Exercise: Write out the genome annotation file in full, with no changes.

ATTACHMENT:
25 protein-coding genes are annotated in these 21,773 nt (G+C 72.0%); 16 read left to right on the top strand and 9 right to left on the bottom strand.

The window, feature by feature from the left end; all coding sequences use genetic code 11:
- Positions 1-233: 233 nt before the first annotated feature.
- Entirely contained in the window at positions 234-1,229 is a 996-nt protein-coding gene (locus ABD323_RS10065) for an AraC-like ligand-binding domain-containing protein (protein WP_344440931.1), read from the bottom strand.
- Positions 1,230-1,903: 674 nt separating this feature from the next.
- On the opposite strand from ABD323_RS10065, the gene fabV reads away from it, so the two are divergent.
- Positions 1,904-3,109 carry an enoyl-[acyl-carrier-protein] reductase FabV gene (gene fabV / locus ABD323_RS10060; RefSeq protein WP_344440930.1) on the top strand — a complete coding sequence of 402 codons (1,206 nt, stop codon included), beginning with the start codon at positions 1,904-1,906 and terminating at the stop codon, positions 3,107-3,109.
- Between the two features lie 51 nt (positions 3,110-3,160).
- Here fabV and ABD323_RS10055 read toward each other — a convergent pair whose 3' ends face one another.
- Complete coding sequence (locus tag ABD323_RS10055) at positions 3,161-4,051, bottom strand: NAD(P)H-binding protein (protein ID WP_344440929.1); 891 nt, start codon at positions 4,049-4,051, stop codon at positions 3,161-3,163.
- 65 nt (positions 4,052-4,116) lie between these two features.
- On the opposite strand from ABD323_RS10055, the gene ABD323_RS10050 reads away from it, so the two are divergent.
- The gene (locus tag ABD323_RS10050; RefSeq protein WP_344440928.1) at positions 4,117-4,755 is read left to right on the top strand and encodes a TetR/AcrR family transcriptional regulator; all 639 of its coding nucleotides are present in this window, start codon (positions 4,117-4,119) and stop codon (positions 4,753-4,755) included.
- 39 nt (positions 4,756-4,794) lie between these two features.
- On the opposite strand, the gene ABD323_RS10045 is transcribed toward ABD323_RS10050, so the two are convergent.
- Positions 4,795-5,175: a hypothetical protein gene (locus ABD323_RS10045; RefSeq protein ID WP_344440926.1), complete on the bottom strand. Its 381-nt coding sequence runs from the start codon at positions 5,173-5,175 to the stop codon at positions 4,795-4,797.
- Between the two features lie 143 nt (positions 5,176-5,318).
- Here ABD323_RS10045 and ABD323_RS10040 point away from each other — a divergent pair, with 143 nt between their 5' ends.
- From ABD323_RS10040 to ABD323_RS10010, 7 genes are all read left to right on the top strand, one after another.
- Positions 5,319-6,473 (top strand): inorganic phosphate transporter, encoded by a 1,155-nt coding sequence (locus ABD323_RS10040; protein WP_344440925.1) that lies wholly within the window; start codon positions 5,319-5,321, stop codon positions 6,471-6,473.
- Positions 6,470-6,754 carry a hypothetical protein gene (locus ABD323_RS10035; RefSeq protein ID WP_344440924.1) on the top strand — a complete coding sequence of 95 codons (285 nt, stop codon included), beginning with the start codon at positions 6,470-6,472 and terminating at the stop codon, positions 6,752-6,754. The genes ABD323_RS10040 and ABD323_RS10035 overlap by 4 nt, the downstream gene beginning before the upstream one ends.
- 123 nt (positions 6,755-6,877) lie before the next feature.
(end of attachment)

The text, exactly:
25 protein-coding genes are annotated in these 21,773 nt (G+C 72.0%); 16 read left to right on the top strand and 9 right to left on the bottom strand.

The window, feature by feature from the left end; all coding sequences use genetic code 11:
- Positions 1-233: 233 nt before the first annotated feature.
- Entirely contained in the window at positions 234-1,229 is a 996-nt protein-coding gene (locus ABD323_RS10065) for an AraC-like ligand-binding domain-containing protein (protein WP_344440931.1), read from the bottom strand.
- Positions 1,230-1,903: 674 nt separating this feature from the next.
- On the opposite strand from ABD323_RS10065, the gene fabV reads away from it, so the two are divergent.
- Positions 1,904-3,109 carry an enoyl-[acyl-carrier-protein] reductase FabV gene (gene fabV / locus ABD323_RS10060; RefSeq protein WP_344440930.1) on the top strand — a complete coding sequence of 402 codons (1,206 nt, stop codon included), beginning with the start codon at positions 1,904-1,906 and terminating at the stop codon, positions 3,107-3,109.
- Between the two features lie 51 nt (positions 3,110-3,160).
- Here fabV and ABD323_RS10055 read toward each other — a convergent pair whose 3' ends face one another.
- Complete coding sequence (locus tag ABD323_RS10055) at positions 3,161-4,051, bottom strand: NAD(P)H-binding protein (protein ID WP_344440929.1); 891 nt, start codon at positions 4,049-4,051, stop codon at positions 3,161-3,163.
- 65 nt (positions 4,052-4,116) lie between these two features.
- On the opposite strand from ABD323_RS10055, the gene ABD323_RS10050 reads away from it, so the two are divergent.
- The gene (locus tag ABD323_RS10050; RefSeq protein WP_344440928.1) at positions 4,117-4,755 is read left to right on the top strand and encodes a TetR/AcrR family transcriptional regulator; all 639 of its coding nucleotides are present in this window, start codon (positions 4,117-4,119) and stop codon (positions 4,753-4,755) included.
- 39 nt (positions 4,756-4,794) lie between these two features.
- On the opposite strand, the gene ABD323_RS10045 is transcribed toward ABD323_RS10050, so the two are convergent.
- Positions 4,795-5,175: a hypothetical protein gene (locus ABD323_RS10045; RefSeq protein ID WP_344440926.1), complete on the bottom strand. Its 381-nt coding sequence runs from the start codon at positions 5,173-5,175 to the stop codon at positions 4,795-4,797.
- Between the two features lie 143 nt (positions 5,176-5,318).
- Here ABD323_RS10045 and ABD323_RS10040 point away from each other — a divergent pair, with 143 nt between their 5' ends.
- From ABD323_RS10040 to ABD323_RS10010, 7 genes are all read left to right on the top strand, one after another.
- Positions 5,319-6,473 (top strand): inorganic phosphate transporter, encoded by a 1,155-nt coding sequence (locus ABD323_RS10040; protein WP_344440925.1) that lies wholly within the window; start codon positions 5,319-5,321, stop codon positions 6,471-6,473.
- Positions 6,470-6,754 carry a hypothetical protein gene (locus ABD323_RS10035; RefSeq protein ID WP_344440924.1) on the top strand — a complete coding sequence of 95 codons (285 nt, stop codon included), beginning with the start codon at positions 6,470-6,472 and terminating at the stop codon, positions 6,752-6,754. The genes ABD323_RS10040 and ABD323_RS10035 overlap by 4 nt, the downstream gene beginning before the upstream one ends.
- 123 nt (positions 6,755-6,877) lie before the next feature.